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Alarm clock on bed in morning with sun light

Flight Attendant Rest Times Increased!

After over 20 years of research and advocacy, U.S. flight attendants have been successful in raising their minimum rest times between shifts to from 8 to 10 hours. This occurred due to the passing of the FAA re-authorization bill in October of 2018. This is a substantial increase over the earlier 8-hour minimum rest time, which does not include deplaning, boarding passengers, or traveling to and from the airport. It only includes time between landing and the next take-off, so an 8-hour minimum rest time could easily result in getting just a few hours of actual rest or sleep between flights.

In contrast, a 10-hour mandatory rest period is the same as that guaranteed to pilots, and rightfully recognizes flight attendants’ crucial role in protecting the safety and security of passengers. It also a great development given research into cabin crew fatigue, Circadian rhythm disruption, sleep disorders, and associated health effects, such as depression or possibly even cancer and cardiovascular disease. The Harvard Flight Attendant Health Study has reported that U.S. flight attendants have higher rates of fatigue, diagnosed sleep disorders, and depression relative to employed people in the U.S. general population, despite being healthier overall in terms of weight, smoking, blood pressure, and other factors related to overall health and healthy lifestyle choices.

See our publications: The self-reported health of U.S. flight attendants compared to the general population

and Estimating the health consequences of flight attendant work: comparing flight attendant health to the general population in a cross-sectional study

Flight - airline passenger seat with flight attendant in the background

Could My Flight Attendant Uniform Be Associated With My Wellbeing?

Alaska Airline flight attendants reported health complaints related to new uniforms rolled out in 2011 (1). By 2014, approximately 800 flight attendants had complained about how the new uniforms were negatively impacting their health, which led to Alaska Airlines recalling the uniforms, though without acknowledging harm. These flight attendants had reported a wide range of sometimes debilitating symptoms, including dry and itchy eyes, eye pain, blurred vision, sinus congestion and pain, ear pain, ear drum rupture, ear infections, nosebleeds, persistent runny nose and sore throat, ringing ears, cough, hoarseness/loss of voice, wheezing, lung infection symptoms, asthma symptoms, bronchitis symptoms, shortness of breath, multiple chemical sensitivity symptoms, itchy/irritated skin, and rashes/hives (2). The research recently published by Dr. McNeely and colleagues suggests these health symptoms could be associated with the uniforms, based on data from before, during, and after use of the uniforms among Alaska Airlines flight attendants.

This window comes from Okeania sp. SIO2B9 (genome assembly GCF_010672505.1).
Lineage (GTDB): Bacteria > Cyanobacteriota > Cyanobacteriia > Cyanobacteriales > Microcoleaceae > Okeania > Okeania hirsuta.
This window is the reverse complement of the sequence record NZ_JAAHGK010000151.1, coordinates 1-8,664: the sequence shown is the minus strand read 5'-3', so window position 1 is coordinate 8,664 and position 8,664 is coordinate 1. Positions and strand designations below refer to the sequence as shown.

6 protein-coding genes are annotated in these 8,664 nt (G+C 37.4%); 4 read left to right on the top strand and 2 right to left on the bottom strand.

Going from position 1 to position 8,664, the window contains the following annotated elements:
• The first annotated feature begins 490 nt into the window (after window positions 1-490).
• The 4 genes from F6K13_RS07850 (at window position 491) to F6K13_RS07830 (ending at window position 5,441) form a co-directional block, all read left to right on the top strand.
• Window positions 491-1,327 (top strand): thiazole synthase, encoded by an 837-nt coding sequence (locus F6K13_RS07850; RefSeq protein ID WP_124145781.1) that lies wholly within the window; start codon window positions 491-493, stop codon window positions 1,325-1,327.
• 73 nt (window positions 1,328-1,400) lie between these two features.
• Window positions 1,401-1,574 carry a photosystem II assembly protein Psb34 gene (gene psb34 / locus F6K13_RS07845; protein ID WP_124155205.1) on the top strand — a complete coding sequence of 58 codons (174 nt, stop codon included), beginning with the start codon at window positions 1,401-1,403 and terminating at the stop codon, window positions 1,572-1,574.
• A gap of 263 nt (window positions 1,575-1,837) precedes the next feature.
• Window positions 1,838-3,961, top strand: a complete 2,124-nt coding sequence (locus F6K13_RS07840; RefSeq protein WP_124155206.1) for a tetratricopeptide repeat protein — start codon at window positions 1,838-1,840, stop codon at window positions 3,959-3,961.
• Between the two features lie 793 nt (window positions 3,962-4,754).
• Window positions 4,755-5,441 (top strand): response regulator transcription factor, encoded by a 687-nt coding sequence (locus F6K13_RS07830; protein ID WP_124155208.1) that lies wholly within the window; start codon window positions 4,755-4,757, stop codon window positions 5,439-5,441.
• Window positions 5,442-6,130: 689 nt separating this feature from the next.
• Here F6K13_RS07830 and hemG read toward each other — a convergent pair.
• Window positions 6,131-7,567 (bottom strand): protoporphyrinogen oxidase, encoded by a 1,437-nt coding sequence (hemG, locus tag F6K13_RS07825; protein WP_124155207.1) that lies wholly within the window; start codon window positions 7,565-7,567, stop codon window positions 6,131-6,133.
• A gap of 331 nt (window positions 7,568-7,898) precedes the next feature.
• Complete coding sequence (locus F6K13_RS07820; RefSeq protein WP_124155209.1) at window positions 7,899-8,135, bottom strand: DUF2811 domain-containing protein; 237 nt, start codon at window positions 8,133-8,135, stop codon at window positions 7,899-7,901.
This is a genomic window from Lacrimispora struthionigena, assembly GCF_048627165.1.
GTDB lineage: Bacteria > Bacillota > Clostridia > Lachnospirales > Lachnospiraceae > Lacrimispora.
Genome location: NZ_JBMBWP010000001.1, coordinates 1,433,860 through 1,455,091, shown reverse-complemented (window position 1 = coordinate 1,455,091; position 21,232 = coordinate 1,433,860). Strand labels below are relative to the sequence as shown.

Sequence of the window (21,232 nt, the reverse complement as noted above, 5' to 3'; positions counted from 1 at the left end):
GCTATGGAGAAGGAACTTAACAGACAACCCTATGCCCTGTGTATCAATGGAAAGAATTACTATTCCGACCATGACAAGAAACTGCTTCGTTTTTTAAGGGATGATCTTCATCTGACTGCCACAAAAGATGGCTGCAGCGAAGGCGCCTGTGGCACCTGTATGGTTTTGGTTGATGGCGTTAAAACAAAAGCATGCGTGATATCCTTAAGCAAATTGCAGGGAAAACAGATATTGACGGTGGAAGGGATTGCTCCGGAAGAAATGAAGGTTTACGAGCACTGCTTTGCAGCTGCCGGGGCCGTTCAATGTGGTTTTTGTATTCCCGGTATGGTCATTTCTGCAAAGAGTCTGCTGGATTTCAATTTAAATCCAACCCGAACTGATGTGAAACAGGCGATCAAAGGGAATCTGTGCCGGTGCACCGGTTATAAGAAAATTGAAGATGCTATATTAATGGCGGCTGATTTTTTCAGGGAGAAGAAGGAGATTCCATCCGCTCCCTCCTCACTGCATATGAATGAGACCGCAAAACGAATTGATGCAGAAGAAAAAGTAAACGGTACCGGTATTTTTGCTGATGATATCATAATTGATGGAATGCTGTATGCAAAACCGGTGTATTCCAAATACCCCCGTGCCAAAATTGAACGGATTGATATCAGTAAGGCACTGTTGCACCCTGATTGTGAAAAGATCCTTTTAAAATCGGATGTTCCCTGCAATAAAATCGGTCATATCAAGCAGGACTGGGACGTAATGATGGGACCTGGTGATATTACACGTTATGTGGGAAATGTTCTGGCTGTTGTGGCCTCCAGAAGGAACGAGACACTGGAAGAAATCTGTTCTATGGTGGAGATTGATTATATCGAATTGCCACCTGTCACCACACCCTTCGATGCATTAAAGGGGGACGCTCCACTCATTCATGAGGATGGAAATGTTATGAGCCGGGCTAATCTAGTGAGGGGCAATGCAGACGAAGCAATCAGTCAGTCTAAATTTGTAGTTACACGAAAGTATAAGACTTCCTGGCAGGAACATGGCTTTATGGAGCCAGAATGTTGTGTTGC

In 2016, American Airlines flight attendants started to complain about health symptoms after switching to uniforms manufactured by the same company that produced the 2011 Alaska Airline uniforms.

Dr. Mordukhovich, one of the study’s authors, suggests the next step to solve this mystery is to conduct rigorous and comprehensive testing of uniforms, which is currently taking place through the Harvard School of Public Health.

 

1. Air Safety, Health and Security Department. Air Safety, Health and security department. 2017. http://ashsd.afacwa.org/?zone=%2Funionactive%2Fview_article.cfm&HomeID=160011. Accessed May 2018.
2. McNeely, et. al. Symptoms Related to New Flight attendant Uniforms. BMC Public Health (2017). Accessed May 2018

Meditative Movement - Peter Payne

New Dartmouth FA Health Study: Is this one for you?

Harvard Flight Attendant Health Study

Washington Dulles – Oct. 22-24

 

Come and visit us in Washington, Dulles Airport from October 22-24. We will be located in the United terminal.

2007 Flight Attendant Health Study Results

Researchers at Harvard School of Public Health conducted a landmark study in 2007 on this subject, and follow-up today is needed to understand trends in flight attendant health over time.

  • Over 4,000 flight attendants participated in the first study. Help us exceed this number.
  • The prevalence of respiratory disease amongst Flight Attendants was approximately three times that found in the general U.S. population.
  • In addition, sleep disorders, fatigue, depression and heart disease were greatly increased in female Flight Attendants compared to the U.S. population.